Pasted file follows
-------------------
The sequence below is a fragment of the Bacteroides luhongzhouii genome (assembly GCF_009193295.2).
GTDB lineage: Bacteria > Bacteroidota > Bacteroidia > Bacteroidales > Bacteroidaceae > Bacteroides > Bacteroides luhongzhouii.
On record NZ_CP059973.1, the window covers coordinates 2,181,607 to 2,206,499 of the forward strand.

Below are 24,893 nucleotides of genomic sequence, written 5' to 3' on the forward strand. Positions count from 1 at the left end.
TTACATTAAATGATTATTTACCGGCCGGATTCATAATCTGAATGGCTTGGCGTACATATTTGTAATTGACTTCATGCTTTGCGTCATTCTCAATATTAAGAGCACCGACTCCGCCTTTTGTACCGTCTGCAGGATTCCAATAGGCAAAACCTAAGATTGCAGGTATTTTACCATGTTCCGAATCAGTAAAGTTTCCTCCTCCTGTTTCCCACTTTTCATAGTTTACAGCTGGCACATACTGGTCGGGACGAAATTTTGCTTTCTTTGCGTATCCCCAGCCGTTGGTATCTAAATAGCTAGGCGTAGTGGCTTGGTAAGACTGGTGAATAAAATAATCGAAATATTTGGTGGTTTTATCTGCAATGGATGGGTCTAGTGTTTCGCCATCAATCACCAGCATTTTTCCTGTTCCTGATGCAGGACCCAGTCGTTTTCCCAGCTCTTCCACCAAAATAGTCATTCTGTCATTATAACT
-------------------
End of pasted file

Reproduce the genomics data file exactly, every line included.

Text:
The sequence below is a fragment of the Bacteroides luhongzhouii genome (assembly GCF_009193295.2).
GTDB lineage: Bacteria > Bacteroidota > Bacteroidia > Bacteroidales > Bacteroidaceae > Bacteroides > Bacteroides luhongzhouii.
On record NZ_CP059973.1, the window covers coordinates 2,181,607 to 2,206,499 of the forward strand.

Below are 24,893 nucleotides of genomic sequence, written 5' to 3' on the forward strand. Positions count from 1 at the left end.
TTACATTAAATGATTATTTACCGGCCGGATTCATAATCTGAATGGCTTGGCGTACATATTTGTAATTGACTTCATGCTTTGCGTCATTCTCAATATTAAGAGCACCGACTCCGCCTTTTGTACCGTCTGCAGGATTCCAATAGGCAAAACCTAAGATTGCAGGTATTTTACCATGTTCCGAATCAGTAAAGTTTCCTCCTCCTGTTTCCCACTTTTCATAGTTTACAGCTGGCACATACTGGTCGGGACGAAATTTTGCTTTCTTTGCGTATCCCCAGCCGTTGGTATCTAAATAGCTAGGCGTAGTGGCTTGGTAAGACTGGTGAATAAAATAATCGAAATATTTGGTGGTTTTATCTGCAATGGATGGGTCTAGTGTTTCGCCATCAATCACCAGCATTTTTCCTGTTCCTGATGCAGGACCCAGTCGTTTTCCCAGCTCTTCCACCAAAATAGTCATTCTGTCATTATAACT